“The Holy Spirit is at work all around us. Our job is to look and see what the Lord is doing and then ask the Holy Spirit how we are to partner with Him. There won’t be any lack of opportunities.”
Sara Curdie serves as the missions pastor at First Assembly Church in Calgary, Alberta. She encourages us to consider how we can be a part of God’s quest to reach souls for Christ in our communities, our nation, and the rest of the world—not as a one-time event, but as a lifestyle. t: How was your passion for missions ignited? SC:
Youth group mission trips were the launching pad. Once I started, I couldn’t get enough. After doing various short-term trips, I served with Next Level International in Europe for three years. I thought the next logical step would be to become a long-term missionary. So I asked God, “Where do You want me to go? I am a perfect candidate—single and ready to travel!” As usual, God had different plans. I found myself in Calgary working at First Assembly, supporting the global missions program, local outreaches, and mobilizing others into a life on mission. Twelve years later, I am still here. I have come to the realization that missions is a lifestyle, not a destination. t: What are some key lessons you’ve learned as a missions pastor? SC:
There is an enormous need for the church to reach out locally and around the world—there is no lack of opportunity. However, we have to find out what our focus should be and pour our resources into that. With the overwhelming amount of brokenness in our world, it’s important to find out what the true needs of people are instead of forcing a church program on them. The challenge is to not go for the easy answer, like providing dinner for a homeless person, but doing the hard work to find out what the root issue is and to provide long-term solutions. Sometimes we think we know what the person wants when we haven’t asked them. t: How has First Assembly accomplished that—uncovering what the true needs are? SC:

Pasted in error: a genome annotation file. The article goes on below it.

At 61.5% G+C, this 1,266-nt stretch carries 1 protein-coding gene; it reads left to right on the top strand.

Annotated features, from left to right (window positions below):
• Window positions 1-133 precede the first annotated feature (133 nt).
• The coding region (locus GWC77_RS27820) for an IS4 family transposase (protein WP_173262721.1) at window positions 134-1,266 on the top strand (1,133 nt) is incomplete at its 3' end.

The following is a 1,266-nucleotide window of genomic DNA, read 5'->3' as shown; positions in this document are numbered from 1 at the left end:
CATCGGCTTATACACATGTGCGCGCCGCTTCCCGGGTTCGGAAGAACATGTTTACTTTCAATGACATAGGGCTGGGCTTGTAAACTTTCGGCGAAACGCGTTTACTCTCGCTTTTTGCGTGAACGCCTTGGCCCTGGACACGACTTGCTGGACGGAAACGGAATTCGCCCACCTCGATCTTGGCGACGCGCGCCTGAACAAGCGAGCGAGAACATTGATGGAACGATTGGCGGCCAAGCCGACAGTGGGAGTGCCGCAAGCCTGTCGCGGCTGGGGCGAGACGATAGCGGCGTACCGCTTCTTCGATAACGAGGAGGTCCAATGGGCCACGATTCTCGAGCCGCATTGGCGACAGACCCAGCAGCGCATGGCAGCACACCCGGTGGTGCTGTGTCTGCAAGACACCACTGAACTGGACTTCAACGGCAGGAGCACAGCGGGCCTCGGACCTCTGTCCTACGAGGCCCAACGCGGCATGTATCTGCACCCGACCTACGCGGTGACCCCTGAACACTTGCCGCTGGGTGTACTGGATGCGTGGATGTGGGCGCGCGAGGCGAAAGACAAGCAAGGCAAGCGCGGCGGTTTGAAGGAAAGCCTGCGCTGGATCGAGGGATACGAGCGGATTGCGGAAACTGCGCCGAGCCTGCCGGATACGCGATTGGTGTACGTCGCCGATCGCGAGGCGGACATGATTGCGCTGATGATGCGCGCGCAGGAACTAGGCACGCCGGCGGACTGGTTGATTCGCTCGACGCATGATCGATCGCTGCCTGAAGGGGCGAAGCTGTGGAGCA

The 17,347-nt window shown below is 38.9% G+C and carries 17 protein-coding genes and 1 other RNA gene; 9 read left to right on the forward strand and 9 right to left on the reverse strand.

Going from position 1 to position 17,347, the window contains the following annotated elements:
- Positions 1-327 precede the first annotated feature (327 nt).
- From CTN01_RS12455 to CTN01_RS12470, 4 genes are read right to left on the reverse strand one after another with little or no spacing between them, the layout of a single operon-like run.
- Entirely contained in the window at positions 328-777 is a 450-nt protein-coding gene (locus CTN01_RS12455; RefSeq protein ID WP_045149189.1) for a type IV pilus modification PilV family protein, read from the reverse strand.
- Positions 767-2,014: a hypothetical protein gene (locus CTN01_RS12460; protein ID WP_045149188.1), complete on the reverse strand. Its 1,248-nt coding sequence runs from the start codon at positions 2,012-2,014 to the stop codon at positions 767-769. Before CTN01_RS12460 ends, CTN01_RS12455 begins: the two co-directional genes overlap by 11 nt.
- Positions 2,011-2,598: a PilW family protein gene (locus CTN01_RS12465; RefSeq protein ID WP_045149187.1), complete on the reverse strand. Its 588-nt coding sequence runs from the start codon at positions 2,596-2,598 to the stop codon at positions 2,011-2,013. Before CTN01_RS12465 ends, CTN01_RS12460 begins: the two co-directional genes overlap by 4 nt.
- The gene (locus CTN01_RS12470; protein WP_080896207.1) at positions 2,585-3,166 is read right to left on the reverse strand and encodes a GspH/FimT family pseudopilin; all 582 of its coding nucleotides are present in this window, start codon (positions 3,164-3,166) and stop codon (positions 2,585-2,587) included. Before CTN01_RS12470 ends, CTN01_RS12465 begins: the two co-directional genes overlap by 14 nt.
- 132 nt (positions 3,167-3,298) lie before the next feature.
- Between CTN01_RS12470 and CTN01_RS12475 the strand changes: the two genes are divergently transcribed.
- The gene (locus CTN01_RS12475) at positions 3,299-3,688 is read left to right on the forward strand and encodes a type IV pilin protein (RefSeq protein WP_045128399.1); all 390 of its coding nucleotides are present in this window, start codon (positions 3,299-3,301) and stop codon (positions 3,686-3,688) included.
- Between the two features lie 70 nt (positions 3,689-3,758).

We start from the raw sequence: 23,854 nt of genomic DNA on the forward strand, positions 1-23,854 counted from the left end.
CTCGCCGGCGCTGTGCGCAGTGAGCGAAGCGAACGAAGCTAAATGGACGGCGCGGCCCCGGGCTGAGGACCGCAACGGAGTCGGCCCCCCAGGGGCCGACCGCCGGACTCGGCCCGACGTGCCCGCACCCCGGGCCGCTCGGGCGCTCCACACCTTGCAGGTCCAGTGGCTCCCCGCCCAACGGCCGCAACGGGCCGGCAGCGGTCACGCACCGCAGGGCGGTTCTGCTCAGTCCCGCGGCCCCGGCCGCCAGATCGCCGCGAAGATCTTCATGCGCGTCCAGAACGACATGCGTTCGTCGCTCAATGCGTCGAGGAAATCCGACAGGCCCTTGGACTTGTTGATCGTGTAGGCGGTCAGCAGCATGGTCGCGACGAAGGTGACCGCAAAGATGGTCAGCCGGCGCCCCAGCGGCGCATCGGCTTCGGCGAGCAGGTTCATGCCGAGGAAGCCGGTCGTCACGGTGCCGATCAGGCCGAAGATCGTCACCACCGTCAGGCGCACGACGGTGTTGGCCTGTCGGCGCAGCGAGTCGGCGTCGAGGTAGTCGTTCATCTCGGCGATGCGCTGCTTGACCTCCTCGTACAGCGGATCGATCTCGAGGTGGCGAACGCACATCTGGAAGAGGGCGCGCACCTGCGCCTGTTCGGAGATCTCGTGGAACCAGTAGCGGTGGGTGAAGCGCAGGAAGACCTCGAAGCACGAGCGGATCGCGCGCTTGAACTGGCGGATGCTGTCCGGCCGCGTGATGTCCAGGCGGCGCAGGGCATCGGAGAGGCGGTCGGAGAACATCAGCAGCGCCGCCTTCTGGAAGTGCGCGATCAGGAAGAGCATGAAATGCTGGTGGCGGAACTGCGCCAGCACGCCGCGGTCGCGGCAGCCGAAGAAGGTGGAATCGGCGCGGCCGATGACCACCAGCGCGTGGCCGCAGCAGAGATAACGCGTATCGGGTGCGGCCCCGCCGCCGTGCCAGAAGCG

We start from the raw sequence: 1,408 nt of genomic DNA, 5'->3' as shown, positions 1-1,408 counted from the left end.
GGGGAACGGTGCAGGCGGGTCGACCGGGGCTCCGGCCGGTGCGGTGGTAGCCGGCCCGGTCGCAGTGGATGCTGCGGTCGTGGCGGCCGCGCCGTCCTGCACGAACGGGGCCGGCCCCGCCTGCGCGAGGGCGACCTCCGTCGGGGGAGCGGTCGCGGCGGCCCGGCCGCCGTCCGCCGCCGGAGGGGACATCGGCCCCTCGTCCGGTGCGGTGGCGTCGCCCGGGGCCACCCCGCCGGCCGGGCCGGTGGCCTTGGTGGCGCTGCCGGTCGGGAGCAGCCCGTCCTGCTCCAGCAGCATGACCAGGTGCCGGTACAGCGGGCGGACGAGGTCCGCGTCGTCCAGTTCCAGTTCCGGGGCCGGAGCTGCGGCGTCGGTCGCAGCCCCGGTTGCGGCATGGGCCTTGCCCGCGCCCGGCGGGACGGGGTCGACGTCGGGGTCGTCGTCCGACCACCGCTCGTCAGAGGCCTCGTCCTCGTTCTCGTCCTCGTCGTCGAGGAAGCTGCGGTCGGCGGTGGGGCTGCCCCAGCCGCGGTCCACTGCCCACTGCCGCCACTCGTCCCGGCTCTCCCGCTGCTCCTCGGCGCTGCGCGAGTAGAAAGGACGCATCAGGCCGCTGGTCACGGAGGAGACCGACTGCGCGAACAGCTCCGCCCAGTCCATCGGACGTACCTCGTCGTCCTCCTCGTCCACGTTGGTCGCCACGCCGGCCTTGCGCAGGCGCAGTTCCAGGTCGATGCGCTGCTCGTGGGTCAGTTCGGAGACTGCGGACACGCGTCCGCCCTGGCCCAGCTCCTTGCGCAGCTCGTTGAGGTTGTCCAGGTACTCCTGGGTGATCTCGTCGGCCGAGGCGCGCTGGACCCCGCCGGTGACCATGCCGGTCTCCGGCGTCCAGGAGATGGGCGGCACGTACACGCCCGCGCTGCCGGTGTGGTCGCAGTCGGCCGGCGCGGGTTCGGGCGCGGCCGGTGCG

I have had to really slow down and do my research. I am a person of action, so when I see a problem I want to jump right in and fix it. The problem with rushing in is that sometimes we create more problems than solutions. I have been wanting to help single homeless mothers in Calgary for a few years now, and I thought the easy way was to buy an apartment building and house them. But I am finding that people need community, not just a bed. The hard work is to open up our lives, love people in the midst of their mess, and walk alongside them on their journey. My primary concern is that we try to provide Band-Aid®
solutions instead of engaging in the process of transformation. My job as a missions pastor is not to create more programs, but to encourage people with opportunities to love. My favourite verse is James 1:27: “Religion that God our Father accepts as pure and faultless is this: to look after orphans and widows in their distress and to keep oneself from being polluted by the world” (NIV). The church needs to guard against being polluted by apathy. Love is an action word. t: What is a constant obstacle? What role does faith play? SC: